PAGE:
Detroit crime numbers, already among the nation’s highest, are expected to balloon this year as a result of dramatically increasing homicides and chronic underreporting of violence in previous years, new police chief Warren Evans told the Detroit News. The growing homicide total –nearly 20 percent higher in 2009 than even revised totals from last year — and the disturbing revelation that perhaps as many as 20 percent of violent crimes are not logged by the Detroit Police Department are his top priorities, said Evans, who took command two weeks ago. “It’s the Wild West out there,” said Evans.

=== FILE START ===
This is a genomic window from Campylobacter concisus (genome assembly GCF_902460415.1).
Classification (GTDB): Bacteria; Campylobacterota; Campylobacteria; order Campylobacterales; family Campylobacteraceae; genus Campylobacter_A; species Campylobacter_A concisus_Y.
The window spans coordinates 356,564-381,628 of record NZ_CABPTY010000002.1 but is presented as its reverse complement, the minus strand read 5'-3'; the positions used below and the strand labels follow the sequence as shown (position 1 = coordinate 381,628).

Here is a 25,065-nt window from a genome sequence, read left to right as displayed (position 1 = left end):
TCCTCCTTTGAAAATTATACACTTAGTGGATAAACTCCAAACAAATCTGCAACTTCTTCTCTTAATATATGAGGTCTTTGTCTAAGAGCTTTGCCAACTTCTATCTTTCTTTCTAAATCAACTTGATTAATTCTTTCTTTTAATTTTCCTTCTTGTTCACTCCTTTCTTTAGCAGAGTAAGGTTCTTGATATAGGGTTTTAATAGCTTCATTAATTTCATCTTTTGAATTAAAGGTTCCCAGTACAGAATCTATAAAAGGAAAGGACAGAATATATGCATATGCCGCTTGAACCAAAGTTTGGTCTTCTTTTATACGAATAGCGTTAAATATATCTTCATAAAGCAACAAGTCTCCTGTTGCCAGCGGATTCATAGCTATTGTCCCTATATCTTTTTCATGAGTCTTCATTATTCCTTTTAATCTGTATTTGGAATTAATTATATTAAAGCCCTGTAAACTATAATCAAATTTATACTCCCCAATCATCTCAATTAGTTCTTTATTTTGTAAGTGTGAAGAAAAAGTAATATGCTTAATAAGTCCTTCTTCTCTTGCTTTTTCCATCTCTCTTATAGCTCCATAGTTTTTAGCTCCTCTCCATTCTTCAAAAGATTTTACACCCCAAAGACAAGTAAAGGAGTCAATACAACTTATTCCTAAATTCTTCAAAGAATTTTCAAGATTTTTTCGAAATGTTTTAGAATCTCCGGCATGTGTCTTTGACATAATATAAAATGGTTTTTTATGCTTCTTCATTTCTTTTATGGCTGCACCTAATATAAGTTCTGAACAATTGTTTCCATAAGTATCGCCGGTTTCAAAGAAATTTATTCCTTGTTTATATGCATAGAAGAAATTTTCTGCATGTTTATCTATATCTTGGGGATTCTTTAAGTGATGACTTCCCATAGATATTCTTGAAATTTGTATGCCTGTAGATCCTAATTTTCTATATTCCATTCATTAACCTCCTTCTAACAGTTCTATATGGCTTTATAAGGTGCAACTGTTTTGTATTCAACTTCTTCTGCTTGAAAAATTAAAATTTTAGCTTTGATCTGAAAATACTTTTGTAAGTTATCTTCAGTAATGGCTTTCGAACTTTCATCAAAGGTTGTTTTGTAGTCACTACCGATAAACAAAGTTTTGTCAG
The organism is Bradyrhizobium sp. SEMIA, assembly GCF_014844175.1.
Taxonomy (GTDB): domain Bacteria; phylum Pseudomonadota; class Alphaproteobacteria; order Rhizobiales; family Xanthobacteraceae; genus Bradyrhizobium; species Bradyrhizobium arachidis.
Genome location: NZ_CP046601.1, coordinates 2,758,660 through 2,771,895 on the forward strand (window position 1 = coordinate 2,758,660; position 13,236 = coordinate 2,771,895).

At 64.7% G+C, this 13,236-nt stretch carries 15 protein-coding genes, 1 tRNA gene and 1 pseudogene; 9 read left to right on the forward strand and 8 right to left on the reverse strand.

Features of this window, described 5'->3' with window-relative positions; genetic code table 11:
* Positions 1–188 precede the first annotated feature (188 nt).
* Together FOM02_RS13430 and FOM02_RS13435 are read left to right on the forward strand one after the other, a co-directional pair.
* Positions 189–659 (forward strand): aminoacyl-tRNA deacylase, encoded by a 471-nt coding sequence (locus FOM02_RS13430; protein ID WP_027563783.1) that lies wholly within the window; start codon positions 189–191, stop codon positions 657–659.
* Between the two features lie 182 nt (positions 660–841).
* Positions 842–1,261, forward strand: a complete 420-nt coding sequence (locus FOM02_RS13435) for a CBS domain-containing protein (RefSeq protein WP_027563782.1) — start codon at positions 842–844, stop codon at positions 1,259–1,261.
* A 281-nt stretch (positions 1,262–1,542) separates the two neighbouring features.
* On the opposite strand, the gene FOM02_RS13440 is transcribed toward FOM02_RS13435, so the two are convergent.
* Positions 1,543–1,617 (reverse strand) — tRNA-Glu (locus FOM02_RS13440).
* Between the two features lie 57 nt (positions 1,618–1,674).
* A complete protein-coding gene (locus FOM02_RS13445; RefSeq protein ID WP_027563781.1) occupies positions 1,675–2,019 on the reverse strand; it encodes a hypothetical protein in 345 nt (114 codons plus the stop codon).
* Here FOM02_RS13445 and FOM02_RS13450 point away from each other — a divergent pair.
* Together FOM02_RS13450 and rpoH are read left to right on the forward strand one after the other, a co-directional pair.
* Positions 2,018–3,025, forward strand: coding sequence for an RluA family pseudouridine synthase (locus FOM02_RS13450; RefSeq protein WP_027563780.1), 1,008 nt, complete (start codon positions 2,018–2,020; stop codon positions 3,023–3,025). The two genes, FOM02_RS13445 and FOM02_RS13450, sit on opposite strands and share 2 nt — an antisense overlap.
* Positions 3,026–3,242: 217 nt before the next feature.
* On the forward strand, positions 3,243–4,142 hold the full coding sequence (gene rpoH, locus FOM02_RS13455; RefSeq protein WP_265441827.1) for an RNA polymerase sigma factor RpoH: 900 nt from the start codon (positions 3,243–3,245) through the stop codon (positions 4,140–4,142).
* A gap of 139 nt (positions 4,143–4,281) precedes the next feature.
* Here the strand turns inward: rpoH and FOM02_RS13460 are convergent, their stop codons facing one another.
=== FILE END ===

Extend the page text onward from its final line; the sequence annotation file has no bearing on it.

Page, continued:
As of last Thursday, 216 people had been slain in Detroit this year, putting the city on pace for as many as 450 for the year. Over the same period in 2008, there were 181 homicides and 375 for the year, giving Detroit the highest murder rate in the nation. New York City, with nearly 10 times Detroit’s population, had 200 homicides through July 1. Evans has noticed an unacceptable undercounting of violent crimes in a random sampling of police records. The problem, he said, is an overwhelmed force that does not respond in a timely fashion to emergency calls. “It usually happens at shift change,” Evans said. “Guys come in the afternoon, and there is a backlog of 25 runs. If they don’t get to those calls and don’t write a report, the crime never gets counted. That’s got to change. That’s going to change.”